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Nov. 7: It’s not often that a musician comes home with bruises after a recording session. But 60 years ago today, Nashville drummer Farris Coursey did just that, after slapping his thigh over and over and over again, through several takes, to create the sound of a rag popping. It’s one — but just one — of the elements that sent “Chattanoogie Shoe Shine Boy” to previously unscaled heights for a country record.

Read this decade-old article by Randy Fox in the Nashville Scene to get the full story of “Chattanoogie Shoe Shine Boy” (15 weeks on the Billboard pop chart, three of them at No. 1) and the other classic numbers recorded over parts of four days in November 1949 by Red Foley at the old Castle Studio in downtown Nashville’s Tulane Hotel. You’ll learn about Foley, versatile, influential and now-largely-overlooked; pianist and up-and-coming record producer Owen Bradley; songwriter Fred Rose and the two Grand Ole Opry execs to whom he gave author credit (and why); and hot musicians Grady Martin (guitar) and Billy Robinson (steel).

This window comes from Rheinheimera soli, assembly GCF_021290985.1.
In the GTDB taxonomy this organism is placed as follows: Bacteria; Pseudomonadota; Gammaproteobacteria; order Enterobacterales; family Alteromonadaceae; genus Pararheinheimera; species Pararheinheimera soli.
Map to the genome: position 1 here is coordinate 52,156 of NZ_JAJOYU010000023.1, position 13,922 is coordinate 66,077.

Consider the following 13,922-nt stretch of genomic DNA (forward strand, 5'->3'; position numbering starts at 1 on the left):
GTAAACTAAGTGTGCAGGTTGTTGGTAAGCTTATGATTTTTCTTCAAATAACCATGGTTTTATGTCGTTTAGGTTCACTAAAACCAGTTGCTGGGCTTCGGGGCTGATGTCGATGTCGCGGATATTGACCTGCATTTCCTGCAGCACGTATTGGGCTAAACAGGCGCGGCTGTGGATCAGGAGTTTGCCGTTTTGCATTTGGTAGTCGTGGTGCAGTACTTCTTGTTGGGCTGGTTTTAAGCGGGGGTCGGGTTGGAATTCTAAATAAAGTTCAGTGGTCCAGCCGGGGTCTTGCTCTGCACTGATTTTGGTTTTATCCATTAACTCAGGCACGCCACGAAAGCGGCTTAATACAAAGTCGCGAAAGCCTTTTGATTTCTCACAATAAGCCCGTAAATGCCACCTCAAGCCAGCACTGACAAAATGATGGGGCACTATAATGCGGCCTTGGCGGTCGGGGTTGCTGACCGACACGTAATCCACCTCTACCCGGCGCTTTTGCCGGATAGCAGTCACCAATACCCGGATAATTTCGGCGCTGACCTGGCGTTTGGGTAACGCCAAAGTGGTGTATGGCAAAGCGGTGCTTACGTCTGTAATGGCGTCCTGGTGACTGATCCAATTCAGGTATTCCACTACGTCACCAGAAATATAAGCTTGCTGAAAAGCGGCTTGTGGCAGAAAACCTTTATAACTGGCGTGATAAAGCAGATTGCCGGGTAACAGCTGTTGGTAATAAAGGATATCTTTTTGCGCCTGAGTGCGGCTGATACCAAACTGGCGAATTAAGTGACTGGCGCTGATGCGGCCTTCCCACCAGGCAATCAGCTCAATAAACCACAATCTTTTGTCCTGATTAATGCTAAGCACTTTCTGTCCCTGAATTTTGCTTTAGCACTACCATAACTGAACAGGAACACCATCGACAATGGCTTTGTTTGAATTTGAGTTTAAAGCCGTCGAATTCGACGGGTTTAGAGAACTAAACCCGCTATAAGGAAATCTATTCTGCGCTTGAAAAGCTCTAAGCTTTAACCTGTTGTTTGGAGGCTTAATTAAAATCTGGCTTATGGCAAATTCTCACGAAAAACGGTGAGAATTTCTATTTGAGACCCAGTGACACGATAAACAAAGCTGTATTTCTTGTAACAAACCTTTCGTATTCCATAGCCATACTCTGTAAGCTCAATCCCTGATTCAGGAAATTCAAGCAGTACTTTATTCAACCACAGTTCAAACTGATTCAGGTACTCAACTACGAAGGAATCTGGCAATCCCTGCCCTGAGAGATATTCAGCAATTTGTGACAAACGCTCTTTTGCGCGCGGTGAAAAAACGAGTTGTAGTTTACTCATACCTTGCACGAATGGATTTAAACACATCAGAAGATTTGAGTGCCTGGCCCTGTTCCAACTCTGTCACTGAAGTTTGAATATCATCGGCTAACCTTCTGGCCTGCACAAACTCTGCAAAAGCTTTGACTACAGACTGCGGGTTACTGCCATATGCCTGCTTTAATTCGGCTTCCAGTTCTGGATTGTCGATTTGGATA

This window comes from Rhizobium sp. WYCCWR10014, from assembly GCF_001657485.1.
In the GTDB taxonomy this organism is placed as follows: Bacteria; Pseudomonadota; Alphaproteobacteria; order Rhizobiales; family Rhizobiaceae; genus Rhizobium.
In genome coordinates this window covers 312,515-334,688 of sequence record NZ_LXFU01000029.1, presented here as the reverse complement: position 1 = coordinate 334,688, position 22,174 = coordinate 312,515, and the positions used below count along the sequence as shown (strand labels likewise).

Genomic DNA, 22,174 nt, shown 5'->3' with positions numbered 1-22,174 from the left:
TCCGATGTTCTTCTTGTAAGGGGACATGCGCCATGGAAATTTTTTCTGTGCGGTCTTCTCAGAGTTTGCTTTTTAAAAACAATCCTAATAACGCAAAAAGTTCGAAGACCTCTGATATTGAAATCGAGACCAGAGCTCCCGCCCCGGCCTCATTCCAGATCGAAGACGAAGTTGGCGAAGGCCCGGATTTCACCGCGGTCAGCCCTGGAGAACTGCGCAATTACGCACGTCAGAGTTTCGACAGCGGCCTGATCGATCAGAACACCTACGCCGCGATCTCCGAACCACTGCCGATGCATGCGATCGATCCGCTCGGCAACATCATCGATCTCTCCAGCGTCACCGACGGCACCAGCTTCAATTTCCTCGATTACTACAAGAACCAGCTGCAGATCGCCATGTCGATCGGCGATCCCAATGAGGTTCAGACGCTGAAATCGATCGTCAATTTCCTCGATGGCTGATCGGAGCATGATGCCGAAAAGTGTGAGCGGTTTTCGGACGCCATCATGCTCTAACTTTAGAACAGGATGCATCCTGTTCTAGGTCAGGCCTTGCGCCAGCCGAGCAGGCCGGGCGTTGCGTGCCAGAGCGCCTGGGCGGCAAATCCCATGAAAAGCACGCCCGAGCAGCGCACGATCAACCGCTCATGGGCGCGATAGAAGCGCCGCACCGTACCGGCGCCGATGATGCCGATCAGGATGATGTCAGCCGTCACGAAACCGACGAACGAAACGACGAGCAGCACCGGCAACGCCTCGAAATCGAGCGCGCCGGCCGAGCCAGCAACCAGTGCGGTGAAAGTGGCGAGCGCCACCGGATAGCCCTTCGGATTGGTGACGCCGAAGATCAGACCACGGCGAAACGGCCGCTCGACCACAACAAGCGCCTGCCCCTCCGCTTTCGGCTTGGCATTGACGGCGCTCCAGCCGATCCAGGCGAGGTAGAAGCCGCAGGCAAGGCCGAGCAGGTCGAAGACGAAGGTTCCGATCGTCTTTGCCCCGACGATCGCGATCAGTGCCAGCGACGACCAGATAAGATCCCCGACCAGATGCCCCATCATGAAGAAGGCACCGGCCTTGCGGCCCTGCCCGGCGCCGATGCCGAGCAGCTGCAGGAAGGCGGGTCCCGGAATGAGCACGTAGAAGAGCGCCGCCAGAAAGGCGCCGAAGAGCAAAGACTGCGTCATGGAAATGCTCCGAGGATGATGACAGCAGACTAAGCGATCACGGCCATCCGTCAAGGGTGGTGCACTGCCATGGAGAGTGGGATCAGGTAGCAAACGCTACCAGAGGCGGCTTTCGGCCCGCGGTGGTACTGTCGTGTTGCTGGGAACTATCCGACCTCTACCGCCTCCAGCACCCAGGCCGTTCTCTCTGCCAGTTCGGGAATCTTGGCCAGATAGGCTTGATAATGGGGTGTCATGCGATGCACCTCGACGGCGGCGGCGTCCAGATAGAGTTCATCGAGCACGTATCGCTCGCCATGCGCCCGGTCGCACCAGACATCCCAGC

I’ve spotlighted Foley, Martin, and Rose in past installments of 3 Chords a Day. To learn more about Owen Bradley — without whom Nashville would not have been the “third coast” recording center it became — see his Country Music Hall of Fame and Allmusic.com profiles.

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